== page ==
A ROW has broken out after it emerged that nearly one third of councils are using education budgets to help pay for police officers in schools.

In three local authorities, cash earmarked for closing the attainment gap between children in poorer and wealthier areas, has been used to fund “campus” officers.

Police are carrying out a wide variety of roles in secondary schools, including delivering “personal and social education” (PSE) to pupils, as well as guidance support.

Scottish Greens MSP Ross Greer said he feared the policy would make pupils feel like “suspects” at school.

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A spokesperson for the Education Institute of Scotland, the largest teachers’ trade union in the country, said: "While campus police officers can contribute positively to school communities, the funding for such initiatives should not come from already hard-pressed education budgets.”

Critics of the SNP Government have hit out at what they believe has been ungenerous financial settlements for local government, which funds schools.

A briefing by the Scottish Parliament Information Centre (Spice) from 2018 found that more than £400 million of spending had been axed from the education system since the start of the decade. Teacher numbers have fallen since the SNP administration came to power in 2007 and the Government is facing criticism over cuts in school subject choices.

One of the ways the Government has tried to direct more resources to schools has been through its Pupil Equity Funding (PEF) scheme, aimed at reducing the poverty-related attainment gap. However, questions were raised last year over the practice of schools using this pot of money to pay for police officers on their premises.

John Butcher, at that point Executive Director of Education at North Ayrshire Council, told MSPs at a Holyrood committee that this use of resources helped break down “some of the barriers between Police Scotland and local authorities and children and young people”.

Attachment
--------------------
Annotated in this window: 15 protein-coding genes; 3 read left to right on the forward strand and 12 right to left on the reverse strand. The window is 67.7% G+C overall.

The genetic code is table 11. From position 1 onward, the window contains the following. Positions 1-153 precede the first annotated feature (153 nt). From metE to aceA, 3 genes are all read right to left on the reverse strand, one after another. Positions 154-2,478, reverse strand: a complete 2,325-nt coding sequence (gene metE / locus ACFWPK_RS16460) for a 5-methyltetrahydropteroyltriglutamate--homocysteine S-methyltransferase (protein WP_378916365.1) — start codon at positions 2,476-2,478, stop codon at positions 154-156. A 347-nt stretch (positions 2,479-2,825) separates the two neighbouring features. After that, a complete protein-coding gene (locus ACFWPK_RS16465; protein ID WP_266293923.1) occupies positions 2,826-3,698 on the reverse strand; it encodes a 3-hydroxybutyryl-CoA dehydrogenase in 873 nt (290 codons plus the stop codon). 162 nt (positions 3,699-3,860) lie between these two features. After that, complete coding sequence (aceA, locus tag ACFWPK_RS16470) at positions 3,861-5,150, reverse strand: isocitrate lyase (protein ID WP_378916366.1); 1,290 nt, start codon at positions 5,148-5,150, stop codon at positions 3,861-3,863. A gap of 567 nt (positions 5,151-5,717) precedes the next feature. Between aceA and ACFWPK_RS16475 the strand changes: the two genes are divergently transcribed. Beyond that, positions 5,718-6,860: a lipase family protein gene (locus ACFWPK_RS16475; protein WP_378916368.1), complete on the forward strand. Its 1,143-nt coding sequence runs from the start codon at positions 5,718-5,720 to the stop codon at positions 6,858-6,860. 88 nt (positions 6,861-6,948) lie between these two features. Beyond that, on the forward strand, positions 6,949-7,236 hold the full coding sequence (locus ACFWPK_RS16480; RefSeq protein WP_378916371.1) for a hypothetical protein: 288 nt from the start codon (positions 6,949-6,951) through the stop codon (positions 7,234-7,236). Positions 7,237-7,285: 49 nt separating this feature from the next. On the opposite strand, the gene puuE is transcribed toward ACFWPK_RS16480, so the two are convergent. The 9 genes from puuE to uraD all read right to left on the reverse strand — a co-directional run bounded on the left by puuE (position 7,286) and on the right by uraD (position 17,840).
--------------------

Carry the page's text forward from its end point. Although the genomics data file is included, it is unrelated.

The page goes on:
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Martin Canavan, Policy Officer at the Aberlour Child Care Trust, disagreed at the time: “We’re not entirely convinced as an organisation in terms of the work that we do ... that campus police officers are a particularly good use of PEF funding.

“That’s not to say there isn’t a role for police in schools ... but when it’s uniformed police officers patrolling school campuses we’re not entirely sure that’s an appropriate use of PEF funding.”

Weeks later, the EIS agreed to embark on an investigation into the full extent of campus police and how the officers are funded.

After tabling a freedom of information request to all 32 councils, the EIS found that 43.8% of all councils – 14 – confirmed that campus police are deployed in their schools.

Some fell into a broader category of school liaison officers, youth engagement and community police officers, which are not funded by councils.

However, nine of the 14 councils responded by saying that they partially-funded the operation of campus police.

The EIS survey noted that the funding from schools or councils varied from 50% of the cost of an officer, to some authorities specifying that they pay for “one or two”.

According to the research, three education authorities paid for campus police in part through their PEF funding.

The union report concluded: “Many education authorities in Scotland have entered into arrangements with Police Scotland to have Campus Police Officers that are based on all or most of the authority’s secondary school premises. In most cases, the education authority or schools contribute to the funding of Campus Police Officers.”

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It added that the officers have a “wide ranging” role in schools, such as delivering Personal and Social Education to pupils.

One example cited was Falkirk Council, which in 2016 agreed a proposal for its children’s services department to pay Police Scotland for two officers.

The role of the “school-based officers” includes assisting in reducing anti-social behaviour and youth crime, promoting a positive image of the of the force, and educating members of the community about the “consequences of actions”.

South Ayrshire council funds eight campus officers – 50% of their salaries – at a cost of £156,988 a year.

Greer said: “The PEF is supposed to help schools tackle the poverty-related attainment gap, but a lack of transparency means it is almost impossible to assess its impact. Paying for police officers on campus doesn’t reduce inequality but it could make pupils feel like suspects, all while using money which could have been put towards additional teaching staff, breakfast clubs or other measures which actually do help close the attainment gap.”

An EIS spokesperson added: “The survey findings that PEF funding is being used in some instances to support these initiatives does raise concerns which we will be seeking talks about at local authority level.”

A spokesperson for council umbrella group Cosla said the issue of campus police is for individual schools to determine.